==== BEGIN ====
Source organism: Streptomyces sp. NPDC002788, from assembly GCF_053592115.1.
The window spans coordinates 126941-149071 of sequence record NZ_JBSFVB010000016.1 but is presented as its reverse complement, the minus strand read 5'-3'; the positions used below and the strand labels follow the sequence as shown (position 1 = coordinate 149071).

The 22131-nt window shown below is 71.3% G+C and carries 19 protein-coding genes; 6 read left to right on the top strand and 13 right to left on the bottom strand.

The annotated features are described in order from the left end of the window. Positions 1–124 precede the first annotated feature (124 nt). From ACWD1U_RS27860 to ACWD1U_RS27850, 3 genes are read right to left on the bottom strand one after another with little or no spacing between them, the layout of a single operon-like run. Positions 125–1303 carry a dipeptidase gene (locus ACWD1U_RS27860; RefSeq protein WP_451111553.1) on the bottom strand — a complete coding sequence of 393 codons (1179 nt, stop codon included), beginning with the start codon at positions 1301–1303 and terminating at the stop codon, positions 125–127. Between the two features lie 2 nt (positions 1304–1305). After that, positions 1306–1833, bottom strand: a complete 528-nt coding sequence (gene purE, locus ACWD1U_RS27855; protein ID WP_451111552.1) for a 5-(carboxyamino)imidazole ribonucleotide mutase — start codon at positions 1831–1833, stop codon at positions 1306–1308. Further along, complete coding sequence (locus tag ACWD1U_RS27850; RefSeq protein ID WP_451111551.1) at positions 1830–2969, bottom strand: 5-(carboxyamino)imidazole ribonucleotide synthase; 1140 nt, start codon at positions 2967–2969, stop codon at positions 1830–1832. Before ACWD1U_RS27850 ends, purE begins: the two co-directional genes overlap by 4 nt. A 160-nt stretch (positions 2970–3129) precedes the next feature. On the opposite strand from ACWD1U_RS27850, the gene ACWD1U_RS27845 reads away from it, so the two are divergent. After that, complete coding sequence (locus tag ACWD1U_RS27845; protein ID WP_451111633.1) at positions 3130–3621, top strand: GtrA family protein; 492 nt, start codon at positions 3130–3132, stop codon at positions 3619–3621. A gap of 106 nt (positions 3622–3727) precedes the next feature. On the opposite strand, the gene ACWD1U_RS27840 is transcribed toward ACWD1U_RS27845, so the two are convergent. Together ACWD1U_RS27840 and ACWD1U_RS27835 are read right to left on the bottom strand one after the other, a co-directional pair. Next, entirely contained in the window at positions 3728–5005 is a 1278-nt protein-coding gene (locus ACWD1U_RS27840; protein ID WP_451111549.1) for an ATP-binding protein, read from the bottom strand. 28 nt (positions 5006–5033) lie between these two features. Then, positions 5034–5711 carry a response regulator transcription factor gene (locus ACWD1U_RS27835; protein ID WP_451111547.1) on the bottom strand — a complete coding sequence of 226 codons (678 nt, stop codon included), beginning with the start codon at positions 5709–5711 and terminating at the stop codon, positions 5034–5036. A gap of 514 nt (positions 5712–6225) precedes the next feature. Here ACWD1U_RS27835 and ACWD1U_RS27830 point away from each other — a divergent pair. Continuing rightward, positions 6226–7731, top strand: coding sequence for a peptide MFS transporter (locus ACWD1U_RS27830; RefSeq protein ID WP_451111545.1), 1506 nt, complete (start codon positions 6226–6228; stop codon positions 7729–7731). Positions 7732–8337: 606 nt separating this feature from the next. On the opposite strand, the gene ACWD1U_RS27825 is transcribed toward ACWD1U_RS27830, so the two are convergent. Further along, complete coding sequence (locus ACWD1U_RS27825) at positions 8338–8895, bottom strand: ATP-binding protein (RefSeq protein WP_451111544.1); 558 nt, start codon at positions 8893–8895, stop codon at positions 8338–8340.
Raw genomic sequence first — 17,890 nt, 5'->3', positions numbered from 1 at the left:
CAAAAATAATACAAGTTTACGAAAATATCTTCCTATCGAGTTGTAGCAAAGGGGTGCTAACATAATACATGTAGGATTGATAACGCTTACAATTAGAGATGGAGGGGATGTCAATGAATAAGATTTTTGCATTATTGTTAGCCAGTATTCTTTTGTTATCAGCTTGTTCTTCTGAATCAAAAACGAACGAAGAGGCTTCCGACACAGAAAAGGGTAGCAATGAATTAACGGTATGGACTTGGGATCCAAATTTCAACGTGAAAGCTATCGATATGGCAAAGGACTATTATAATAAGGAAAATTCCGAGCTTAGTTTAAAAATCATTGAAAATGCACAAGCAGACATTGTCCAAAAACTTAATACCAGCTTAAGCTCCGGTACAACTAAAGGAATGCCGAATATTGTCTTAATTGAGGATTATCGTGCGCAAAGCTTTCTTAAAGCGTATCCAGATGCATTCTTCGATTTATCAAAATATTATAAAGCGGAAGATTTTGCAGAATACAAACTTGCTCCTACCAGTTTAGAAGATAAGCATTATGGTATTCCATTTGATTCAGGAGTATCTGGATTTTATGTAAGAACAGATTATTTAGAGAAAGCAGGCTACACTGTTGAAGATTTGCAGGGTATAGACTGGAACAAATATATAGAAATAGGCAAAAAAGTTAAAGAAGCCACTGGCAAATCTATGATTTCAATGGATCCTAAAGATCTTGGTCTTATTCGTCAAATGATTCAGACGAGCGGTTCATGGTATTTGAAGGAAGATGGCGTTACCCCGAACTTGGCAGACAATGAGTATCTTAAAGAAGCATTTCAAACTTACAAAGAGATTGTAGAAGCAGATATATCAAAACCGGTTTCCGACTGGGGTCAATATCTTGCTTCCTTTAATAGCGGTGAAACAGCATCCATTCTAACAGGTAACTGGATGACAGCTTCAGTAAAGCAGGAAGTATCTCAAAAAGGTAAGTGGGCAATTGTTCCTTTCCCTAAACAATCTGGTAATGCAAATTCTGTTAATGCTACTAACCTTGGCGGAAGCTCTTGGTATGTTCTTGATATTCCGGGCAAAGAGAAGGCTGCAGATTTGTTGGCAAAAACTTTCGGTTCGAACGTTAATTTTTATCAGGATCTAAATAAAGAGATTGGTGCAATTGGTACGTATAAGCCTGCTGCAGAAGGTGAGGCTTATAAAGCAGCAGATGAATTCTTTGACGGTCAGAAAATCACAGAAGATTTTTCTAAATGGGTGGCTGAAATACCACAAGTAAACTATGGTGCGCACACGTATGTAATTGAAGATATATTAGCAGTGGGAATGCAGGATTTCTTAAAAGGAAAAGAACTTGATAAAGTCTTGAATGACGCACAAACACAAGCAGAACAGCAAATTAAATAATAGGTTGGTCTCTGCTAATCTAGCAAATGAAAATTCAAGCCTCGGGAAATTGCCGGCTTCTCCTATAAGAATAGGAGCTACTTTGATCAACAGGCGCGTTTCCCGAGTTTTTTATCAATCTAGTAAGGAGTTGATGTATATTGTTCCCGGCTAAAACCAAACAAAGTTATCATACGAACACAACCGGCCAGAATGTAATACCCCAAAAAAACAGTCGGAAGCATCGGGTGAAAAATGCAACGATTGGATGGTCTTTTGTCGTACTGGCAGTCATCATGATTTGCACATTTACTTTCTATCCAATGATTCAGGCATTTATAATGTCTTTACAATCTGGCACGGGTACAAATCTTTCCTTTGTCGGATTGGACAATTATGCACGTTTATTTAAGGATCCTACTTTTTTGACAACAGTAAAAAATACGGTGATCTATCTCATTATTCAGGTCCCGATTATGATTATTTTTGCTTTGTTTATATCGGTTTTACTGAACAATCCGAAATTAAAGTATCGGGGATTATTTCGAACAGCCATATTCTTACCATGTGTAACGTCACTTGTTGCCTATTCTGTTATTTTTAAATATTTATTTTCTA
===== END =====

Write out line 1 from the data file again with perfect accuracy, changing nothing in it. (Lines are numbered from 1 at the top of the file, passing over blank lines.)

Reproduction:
Source organism: Streptomyces sp. NPDC002788, from assembly GCF_053592115.1.